Prints have Impact at Bucks County Community College

Post by Kip Deeds

Bucks County is known for its association with Pennsylvania Impressionism, a movement in which artists like Daniel Garber and Edward Redfield made paintings like the French. It has been difficult to see alternatives to this living tradition in part because history and lore have been intertwined. There are also few institutional venues in Bucks County that look to advance the art of the region in ways that reach beyond a connection to this recent past. The art gallery at Bucks County Community College is one of the few venues where this can happen. Diverse faculty members often work closely with the gallery director Fran Orlando to organize exhibits.  Caren Friedman, the college’s printmaking professor, for example, curated the current show “Imprint/Impact.”

Sergei Tsvetkov
Etching by Sergei Tsvetkov

The exhibit features Gail Deery, Tony Rosati, John Strawn, Shelley Thorstensen, and Sergei Tsvetkov. All of the artists have had local ties and I learned at the opening that Deery and Strawn attended the college years ago. Although Gail Deery’s installations are the most dimensional works in the exhibit, I began to believe that sculptural ideas about shape and form are what connect the work in this exhibit.

Shape and embossed divisions from large printing plates dominate Sergei Tsvetkov’s work. Fundamental decisions about shape are contrasted with etched marks that appear to be the result of chance related actions. Each print is comprised of two to three colors that appear to be skillfully and efficiently printed in a minimal number of passes through the press.

John Strawn creates shapes formed on printing plates using collagraphic techniques. The shapes become silhouettes of imagined figures and are printed in black. Close up, the figures appear raised on the surface of the paper. From a distance, these works read as one connected collection of figurative shadows.

John Strawn
Collographs by John Strawn

Gail Deery’s work seems to be combining many of Dieter Roth’s interests, notably his use of books and mold (Roth a Swiss-German artist spent some time in Philadelphia in the early 1960’s). In general, Deery’s work appears more orderly and contained than Roth’s whose work often appears on the verge of being out of control. In a large wall installation Deery presents books that are loosely spread open and attached to the wall. Impressions of mold in various greens appear on the pages. Although this installation elicits more questions than answers, it also provides a stirring and interactive presence in the gallery.

Books of Mold by Gail Deery

Deery’s other work involves a carefully constructed book and wood display. The pages are made of hand-fabricated paper and each page contains the same watermark. The watermark reveals subtle but pristine looking text. The text (quoted below) is ripe with irony (in a compelling way) given the careful construction and presentation of the book.

The Ailanthus

This tree is a native of China and is sometimes called the Chinese Sumach. It seems to have first been planted in America in 1820 on Long Island, and many of the trees planted early have reached a height of sixty or seventy feet and a trunk diameter of four or five feet.  Its chief disadvantages for ornamental planting, in addition to that of vile-smelling blossoms, are its tendency to sucker and penetrate wells and cisterns with its roots which give the water a nauseating taste.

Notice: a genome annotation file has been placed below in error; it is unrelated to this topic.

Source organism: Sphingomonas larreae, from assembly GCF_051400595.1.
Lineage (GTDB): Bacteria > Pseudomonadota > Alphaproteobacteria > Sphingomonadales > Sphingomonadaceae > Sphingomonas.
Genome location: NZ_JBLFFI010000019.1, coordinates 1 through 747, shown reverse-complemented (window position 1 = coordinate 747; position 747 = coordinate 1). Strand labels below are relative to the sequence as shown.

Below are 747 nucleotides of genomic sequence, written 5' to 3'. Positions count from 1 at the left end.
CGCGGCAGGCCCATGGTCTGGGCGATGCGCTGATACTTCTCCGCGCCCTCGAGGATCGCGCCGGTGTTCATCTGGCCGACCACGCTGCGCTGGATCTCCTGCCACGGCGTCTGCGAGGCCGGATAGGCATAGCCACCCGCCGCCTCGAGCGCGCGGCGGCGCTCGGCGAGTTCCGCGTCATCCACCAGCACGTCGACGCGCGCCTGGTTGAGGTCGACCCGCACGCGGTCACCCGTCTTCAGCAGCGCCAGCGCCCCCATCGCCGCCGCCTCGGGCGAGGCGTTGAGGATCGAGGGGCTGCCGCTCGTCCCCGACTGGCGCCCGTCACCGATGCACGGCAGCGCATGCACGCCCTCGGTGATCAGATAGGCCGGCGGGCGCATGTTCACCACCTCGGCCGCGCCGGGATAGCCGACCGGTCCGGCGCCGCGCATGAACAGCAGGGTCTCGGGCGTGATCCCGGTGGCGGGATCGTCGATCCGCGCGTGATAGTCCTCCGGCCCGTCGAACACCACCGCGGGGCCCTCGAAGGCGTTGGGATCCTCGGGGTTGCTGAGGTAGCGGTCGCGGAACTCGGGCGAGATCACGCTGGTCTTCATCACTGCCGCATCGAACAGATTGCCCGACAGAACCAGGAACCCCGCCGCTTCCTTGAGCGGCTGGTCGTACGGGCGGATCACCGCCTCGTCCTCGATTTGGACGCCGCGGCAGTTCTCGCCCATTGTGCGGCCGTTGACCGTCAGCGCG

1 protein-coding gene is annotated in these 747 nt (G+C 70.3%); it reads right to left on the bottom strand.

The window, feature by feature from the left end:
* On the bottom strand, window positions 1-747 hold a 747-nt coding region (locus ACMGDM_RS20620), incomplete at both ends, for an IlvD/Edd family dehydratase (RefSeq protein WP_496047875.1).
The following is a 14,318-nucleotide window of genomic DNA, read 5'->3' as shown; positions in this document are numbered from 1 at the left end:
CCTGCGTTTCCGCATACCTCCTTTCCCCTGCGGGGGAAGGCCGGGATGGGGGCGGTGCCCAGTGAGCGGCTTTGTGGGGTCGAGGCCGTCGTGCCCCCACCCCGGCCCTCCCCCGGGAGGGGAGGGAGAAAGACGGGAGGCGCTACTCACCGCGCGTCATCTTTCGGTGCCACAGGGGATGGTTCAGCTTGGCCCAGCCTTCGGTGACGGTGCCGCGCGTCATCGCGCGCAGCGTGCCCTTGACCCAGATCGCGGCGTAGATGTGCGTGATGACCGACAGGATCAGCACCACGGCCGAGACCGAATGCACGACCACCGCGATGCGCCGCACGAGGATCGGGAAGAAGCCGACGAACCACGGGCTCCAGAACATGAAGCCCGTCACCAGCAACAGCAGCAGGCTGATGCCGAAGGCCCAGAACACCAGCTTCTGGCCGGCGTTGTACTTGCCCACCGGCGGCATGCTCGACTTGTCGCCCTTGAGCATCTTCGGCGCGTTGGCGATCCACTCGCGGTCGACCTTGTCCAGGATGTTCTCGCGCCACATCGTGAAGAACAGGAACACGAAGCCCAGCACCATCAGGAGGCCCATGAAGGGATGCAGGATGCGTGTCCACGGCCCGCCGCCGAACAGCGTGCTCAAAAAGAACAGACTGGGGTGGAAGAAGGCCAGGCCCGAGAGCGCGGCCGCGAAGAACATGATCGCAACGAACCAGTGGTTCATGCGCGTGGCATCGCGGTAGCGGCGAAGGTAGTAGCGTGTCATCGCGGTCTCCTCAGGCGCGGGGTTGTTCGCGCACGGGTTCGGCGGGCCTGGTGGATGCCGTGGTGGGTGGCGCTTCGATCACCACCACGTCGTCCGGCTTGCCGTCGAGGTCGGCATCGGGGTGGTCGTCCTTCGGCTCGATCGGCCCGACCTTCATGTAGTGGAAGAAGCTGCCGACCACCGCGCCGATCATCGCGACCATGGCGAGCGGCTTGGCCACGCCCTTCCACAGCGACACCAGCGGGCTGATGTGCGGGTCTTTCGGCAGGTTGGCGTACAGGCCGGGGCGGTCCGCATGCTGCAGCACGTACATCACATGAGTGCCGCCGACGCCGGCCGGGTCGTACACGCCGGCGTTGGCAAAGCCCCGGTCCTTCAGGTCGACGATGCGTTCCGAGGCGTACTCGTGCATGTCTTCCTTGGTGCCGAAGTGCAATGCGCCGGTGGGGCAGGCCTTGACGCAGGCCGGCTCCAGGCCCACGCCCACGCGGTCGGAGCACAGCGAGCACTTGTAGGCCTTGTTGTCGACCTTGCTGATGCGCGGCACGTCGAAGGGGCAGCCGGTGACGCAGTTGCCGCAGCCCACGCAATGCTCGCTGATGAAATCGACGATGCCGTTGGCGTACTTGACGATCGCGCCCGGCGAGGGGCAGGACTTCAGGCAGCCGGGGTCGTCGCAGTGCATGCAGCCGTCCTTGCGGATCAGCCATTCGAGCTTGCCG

Deery detail
Gail Deery, detail of mold/book installation

During the gallery talk opening night, I learned that Shelley Thorstensen often works on both sides of thin semitransparent paper to illicit subtle effects. This dimensional mode of working is one of a number of techniques that Thorstensen applies. Although Thorstensen’s work often alludes to forms found in nature, ultimately these works seem more about abstract relationships. After trying to decode the line work, I found myself being drawn inward to marvel at the formal and material subtleties found in her work. After a close appraisal, I realized that reproductions of her work couldn’t possibly do these prints justice.

Print by Shelley Thorstensen

Rounding out the exhibit is a group of small mezzotints by Tony Rosati. Each print depicts a single egg in a unique environment. Like the central print in Sergei Tsvetkov installation, several of Rosati’s works are likewise printed from uniquely shaped plates. Although the titles of some of Rosati’s prints involve tongue in cheek humor, these works seem more about intimate meditation and careful attention.

Mezzotint by Tony Rosati

It was a joy to spend time with this exhibit, and it is a pleasure to have such a resource so close to my home. I only wish that this exhibit or others at the college, such as Don Colley’s drawing exhibit or Caitlin Perkins’ interactive installations were more accessible to a wider audience. Bucks County Community College is located in the bucolic suburbs on the site of Stella Elkins Tyler’s home (the one she moved to after leaving Elkins Park). In some respects, perhaps this relatively isolated gallery (a building in which the Tylers use to keep their cars) and the college’s art program are now more like the old Tyler School of Art than the new Tyler School of Art. I am not sure, but I am glad it is here.

Imprint/Impact at Bucks County Community College Gallery January 20 – March 9, 2010